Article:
Software expertise can be applied to any vertical market
This article in The Economist gives me a great example to explain one of our core principles: Software engineering is its own discipline, and being great at software development can be leveraged in many different vertical markets.
The Traveling Salesman problem, illustrated by The Economist, is stated simply: How do you find the best route for a traveling salesman to visit several cities and then return home?
Classic problems like these are studied in computer science not because we are so concerned with how much time a traveling salesman spends driving. Rather, we study them because they have so much in common with real problems that real businesses want solved.
The same techniques answer questions like ‘How many ways can human DNA sequences be assembled?’ or ‘What’s the most efficient supply chain configuration for a multinational corporation?’
These problems are easy to solve for simple cases but become far more complicated in real world scale.
If you have three or four cities to visit, you’ll examine all the possible paths and then pick the best one. Three stops means three different paths. Four stops means 12 paths, five stops means 60 different paths. Once you have 10 different cities, there are 1,814,400 possible paths you could take. A business that tries to approach a complicated problem like this with lots of variables and options, without great software is certain to fail or succeed in an ineffective, costly way.
Andy Grove, former CEO at Intel, recently said something similar about business in general. In “How America Can Create Jobs”, he says “Startups are a wonderful thing. Equally important is the phase where companies scale up.” I can’t speak to scaling a business to the size of Intel, but I know that his observations work for software.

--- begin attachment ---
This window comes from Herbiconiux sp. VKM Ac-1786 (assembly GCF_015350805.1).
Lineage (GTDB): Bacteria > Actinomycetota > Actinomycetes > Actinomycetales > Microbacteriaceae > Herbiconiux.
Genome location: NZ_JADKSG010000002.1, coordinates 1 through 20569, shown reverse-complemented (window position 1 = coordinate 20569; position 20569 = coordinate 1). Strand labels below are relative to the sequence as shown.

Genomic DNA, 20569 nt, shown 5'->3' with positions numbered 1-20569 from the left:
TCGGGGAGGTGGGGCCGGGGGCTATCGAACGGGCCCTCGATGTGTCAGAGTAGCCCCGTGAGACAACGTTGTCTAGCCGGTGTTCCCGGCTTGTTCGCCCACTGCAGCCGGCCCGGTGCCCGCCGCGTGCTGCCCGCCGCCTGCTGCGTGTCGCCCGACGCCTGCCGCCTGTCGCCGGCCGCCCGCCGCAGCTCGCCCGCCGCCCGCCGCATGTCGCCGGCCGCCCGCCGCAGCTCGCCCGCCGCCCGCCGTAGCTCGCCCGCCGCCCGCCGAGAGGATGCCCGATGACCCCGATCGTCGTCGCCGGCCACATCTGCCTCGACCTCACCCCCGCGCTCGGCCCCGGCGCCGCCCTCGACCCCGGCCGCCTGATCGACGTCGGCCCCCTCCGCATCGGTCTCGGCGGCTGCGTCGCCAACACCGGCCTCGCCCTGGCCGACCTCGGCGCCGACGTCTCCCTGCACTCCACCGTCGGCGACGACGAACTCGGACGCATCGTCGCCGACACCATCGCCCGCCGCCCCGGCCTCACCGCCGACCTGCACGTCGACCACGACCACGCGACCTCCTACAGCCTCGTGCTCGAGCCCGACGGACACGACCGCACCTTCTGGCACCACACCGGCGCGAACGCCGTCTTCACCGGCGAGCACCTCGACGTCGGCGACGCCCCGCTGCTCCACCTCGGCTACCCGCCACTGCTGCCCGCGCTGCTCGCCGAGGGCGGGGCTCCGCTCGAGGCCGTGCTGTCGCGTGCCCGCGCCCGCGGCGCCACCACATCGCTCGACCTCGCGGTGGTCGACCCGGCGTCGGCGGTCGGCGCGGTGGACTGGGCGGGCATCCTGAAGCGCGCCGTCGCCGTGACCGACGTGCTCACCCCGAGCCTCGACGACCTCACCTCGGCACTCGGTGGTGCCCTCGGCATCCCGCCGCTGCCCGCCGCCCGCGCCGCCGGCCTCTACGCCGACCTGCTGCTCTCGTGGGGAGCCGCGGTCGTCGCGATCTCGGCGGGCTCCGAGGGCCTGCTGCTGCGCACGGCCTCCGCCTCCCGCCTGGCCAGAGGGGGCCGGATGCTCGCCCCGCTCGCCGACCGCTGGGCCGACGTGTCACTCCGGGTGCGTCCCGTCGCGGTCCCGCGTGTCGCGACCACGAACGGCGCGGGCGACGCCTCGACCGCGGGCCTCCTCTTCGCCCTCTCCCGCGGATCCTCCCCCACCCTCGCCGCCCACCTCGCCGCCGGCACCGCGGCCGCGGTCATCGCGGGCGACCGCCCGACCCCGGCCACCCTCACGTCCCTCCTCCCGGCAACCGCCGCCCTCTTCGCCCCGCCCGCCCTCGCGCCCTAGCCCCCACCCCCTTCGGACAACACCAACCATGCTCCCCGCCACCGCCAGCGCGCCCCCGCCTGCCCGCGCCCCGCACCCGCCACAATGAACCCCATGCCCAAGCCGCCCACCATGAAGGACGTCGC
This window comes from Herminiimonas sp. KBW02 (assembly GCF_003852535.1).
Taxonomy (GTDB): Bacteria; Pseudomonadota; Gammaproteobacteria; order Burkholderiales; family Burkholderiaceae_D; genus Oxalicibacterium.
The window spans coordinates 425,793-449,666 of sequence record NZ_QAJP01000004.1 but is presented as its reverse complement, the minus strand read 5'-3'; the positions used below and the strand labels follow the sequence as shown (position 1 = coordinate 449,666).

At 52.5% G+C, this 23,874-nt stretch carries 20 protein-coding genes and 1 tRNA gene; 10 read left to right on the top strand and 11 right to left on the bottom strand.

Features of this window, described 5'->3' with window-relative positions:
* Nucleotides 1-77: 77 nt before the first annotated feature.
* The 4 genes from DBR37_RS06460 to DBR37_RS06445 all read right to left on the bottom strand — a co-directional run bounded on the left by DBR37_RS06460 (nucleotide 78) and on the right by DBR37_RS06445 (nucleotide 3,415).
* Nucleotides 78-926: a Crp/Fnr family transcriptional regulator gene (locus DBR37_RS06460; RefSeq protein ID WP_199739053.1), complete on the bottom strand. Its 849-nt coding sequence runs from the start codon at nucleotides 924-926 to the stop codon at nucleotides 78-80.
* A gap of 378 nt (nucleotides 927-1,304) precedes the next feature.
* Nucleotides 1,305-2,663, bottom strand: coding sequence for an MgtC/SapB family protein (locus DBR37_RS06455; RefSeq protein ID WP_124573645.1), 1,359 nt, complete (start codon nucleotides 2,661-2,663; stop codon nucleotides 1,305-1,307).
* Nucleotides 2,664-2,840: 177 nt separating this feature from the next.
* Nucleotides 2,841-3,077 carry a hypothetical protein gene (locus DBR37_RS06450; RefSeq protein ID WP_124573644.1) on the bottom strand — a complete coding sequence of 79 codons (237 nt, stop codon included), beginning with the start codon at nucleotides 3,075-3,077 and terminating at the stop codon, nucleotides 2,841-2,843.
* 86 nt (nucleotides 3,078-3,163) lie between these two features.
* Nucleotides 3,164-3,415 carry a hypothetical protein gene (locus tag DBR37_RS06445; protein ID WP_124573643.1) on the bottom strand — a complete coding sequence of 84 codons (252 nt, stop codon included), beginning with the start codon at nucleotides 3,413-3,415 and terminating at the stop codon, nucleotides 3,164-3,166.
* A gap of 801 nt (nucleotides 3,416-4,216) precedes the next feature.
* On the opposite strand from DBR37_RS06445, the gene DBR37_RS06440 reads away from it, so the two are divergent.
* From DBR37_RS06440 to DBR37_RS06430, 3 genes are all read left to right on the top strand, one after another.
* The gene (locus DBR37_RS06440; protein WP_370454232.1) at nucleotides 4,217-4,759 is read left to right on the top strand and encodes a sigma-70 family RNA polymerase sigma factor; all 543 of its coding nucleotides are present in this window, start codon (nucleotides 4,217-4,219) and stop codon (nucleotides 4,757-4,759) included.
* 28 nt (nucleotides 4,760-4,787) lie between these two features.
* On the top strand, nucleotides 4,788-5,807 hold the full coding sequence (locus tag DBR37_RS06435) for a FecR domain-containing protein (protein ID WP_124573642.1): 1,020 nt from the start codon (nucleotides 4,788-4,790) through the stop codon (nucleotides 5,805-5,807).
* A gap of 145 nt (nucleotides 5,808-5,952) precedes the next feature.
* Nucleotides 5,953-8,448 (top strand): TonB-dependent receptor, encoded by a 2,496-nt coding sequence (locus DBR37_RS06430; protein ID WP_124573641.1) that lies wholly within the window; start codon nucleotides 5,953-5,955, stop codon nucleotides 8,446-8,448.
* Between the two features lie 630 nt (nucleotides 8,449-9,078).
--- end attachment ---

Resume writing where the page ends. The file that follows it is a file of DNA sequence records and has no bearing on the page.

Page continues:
Poorly written software will not scale with a business as it tries to solve bigger and more complicated challenges. Creating the great software that supports a company’s growth plans requires more forethought and more training.
Solving big challenges in the most efficient way is universally useful. It shows up in such disparate fields as game development, financial modeling, aerodynamics, silicon chip layout and DNA sequencing.
Enterprise Resource Planning (ERP) and Supply Chain Management (SCM) systems solve problems that look very similar to the traveling salesman problem to a computer scientist. Even though these problems belong in very different vertical markets, the solutions rely on very similar software processes.
The best software developers have many techniques they’ve learned to solve real business problems. When a software developer tells you that they can solve your problem based on what seems like an irrelevant example, they are leveraging these techniques and applying them to your situation. We are software experts, and that lets us create efficient solutions to very different problems in very different domains.